[dropcap]W[/dropcap]hen reports emerged on Monday that Tuskys Supermarkets was taking over the management of troubled Nakumatt Supermarkets, to the undiscerning eye, it appeared like a purely business-to-business deal.
But many were nevertheless left wondering whether it made business sense to merge with a retail chain that was reeling under mounting debts – with no rescue plan in sight – that have seen suppliers keep off, leading to empty shelves.
However, a closer look at the two retail chains tells an interesting story. Indeed, the Tuskys-Nakumatt deal, if it is eventually approved by regulatory authorities, such as the Competition Authority of Kenya, would be a classic case of a younger brother helping his big kid bro in a time of need.
Nakumatt and Tuskys trace their history to the streets of Nakuru where their earlier casual seller-client encounters blossomed into a big business relationship. The rest as they say is history. Nakumatt was founded in 1947 as a small retail shop in Embakasi, Nairobi, before its owner, Mangalal Shah, shifted to Kisumu in 1965 and later Nakuru.
Upon his death, the business was taken over by his younger son Atul Shah, the Nakumatt supermarkets chain’s current managing director. Before his demise, Mangalal Shah had become very close to Joram Kamau, the founder of Tuskys Supermarket.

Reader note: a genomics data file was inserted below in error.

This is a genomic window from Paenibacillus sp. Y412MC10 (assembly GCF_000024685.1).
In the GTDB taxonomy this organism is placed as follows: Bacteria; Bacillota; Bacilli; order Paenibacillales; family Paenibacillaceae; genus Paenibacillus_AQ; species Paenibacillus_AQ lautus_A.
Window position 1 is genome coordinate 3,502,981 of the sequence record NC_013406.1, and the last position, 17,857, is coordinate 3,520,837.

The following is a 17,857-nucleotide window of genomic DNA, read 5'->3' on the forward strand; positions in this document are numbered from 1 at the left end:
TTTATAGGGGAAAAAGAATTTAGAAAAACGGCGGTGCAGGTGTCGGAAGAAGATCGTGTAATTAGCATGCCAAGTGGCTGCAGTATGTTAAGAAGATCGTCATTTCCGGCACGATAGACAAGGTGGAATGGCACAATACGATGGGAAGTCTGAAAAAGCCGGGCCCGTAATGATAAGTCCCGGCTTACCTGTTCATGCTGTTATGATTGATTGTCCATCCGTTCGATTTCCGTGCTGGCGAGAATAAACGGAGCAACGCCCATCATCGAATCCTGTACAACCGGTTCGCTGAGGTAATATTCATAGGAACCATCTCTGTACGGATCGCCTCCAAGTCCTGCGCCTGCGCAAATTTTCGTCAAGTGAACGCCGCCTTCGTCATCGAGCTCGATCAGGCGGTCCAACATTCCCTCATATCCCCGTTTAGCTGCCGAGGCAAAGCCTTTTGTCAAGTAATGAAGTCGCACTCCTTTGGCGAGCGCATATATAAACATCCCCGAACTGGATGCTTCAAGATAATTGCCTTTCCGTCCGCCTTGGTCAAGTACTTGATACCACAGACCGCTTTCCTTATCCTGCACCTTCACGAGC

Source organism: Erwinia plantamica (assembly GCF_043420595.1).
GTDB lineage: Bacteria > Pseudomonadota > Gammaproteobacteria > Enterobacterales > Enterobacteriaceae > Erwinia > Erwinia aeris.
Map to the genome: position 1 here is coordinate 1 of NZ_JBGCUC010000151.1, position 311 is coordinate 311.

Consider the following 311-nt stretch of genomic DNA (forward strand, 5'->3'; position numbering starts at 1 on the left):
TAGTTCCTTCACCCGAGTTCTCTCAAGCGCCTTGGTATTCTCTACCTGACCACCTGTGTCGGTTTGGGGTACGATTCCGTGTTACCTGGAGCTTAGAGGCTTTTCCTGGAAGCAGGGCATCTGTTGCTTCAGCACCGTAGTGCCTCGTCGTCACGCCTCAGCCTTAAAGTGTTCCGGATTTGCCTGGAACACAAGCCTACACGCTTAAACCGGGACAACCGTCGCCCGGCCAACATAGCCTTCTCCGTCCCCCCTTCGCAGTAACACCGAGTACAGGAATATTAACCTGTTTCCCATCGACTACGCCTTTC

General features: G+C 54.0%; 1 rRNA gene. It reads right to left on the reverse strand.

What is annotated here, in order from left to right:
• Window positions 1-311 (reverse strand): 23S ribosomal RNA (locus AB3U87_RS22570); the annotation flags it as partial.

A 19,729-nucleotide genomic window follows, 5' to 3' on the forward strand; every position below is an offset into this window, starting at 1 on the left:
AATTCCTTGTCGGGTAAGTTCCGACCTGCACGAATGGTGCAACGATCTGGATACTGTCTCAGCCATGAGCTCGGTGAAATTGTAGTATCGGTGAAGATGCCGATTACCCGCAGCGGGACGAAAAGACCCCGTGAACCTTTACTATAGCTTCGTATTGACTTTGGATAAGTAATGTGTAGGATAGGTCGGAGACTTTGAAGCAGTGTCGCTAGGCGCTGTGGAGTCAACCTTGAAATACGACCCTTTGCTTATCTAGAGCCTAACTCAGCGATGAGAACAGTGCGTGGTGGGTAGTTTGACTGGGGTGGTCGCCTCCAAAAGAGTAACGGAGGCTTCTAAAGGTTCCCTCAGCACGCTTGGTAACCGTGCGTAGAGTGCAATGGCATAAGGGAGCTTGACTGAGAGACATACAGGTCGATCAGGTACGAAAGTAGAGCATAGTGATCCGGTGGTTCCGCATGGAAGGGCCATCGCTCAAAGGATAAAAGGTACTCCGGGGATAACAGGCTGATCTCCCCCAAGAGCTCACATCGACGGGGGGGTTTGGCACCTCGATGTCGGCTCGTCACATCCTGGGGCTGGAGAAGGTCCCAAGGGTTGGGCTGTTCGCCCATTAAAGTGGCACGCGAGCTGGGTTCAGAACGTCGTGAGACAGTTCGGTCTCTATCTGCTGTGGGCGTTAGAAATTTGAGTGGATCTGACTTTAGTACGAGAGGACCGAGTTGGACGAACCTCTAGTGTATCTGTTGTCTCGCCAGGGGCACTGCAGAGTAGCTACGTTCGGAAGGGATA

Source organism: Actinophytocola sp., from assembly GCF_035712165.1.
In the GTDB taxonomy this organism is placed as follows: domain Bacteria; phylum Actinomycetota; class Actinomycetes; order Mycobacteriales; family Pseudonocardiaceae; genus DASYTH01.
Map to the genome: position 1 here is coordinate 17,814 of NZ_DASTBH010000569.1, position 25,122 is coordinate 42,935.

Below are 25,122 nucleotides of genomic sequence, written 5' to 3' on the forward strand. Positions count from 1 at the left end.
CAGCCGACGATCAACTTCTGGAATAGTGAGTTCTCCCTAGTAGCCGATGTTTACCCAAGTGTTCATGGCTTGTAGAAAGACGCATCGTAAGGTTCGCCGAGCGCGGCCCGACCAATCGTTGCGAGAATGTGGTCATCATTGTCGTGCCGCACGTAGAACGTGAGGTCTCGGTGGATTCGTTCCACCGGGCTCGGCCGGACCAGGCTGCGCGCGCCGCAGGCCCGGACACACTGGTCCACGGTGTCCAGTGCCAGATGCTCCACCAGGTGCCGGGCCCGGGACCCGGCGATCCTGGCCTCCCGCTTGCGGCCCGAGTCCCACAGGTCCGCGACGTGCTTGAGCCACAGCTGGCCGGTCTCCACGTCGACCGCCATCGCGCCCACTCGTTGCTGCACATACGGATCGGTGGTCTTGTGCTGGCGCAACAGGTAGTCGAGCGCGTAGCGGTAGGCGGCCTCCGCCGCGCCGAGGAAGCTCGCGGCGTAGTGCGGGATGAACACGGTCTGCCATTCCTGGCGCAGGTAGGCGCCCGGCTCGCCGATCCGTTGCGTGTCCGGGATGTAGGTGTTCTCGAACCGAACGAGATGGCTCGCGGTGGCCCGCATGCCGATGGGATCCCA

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As a result, Kamau built an empire from a small shop in Rongai, Nakuru, called Magic, which he had established in 1985 to sell mattresses. He would get certain goods on credit from Mangalal Shah across the street, which he would then sell at discounted prices.
As he prospered, Kamau left Magic to his brother Peter Mukuha Kago, who transformed this into Naivas Supermarkets, the third largest family-owned supermarket chain in Kenya after Nakumatt and Tuskys respectively.
Upon Joram Kamau’s death in 2002, his six children – four sons and two daughters – took over the business but the family friendship never ended.
In fact, so close are the two families that for many years, there was speculation that there was cross-ownership of the two retail chains.
However, according to records of Tuskys’ stock ownership as at August 2014, Samuel Kamau and Yusuf Mugweru own 17.5% shares each, Stephen Mukua (14.5%), George Gachwe (10.5%) and his two daughters, who are not named, own 10% each.
Opinion is divided over whether the merger of Nakumatt and Tuskys, which will see the latter take over the former’s management, will rescue it.
One cynic, perhaps, in reference to family feuds that have been the order of the day at Tuskys, called the deal one where a company with a management crisis is trying to help another with a financial crisis. The other common feature that could help in their merger is the fact that they are both family-owned businesses, which makes it easier to build synergy and trust.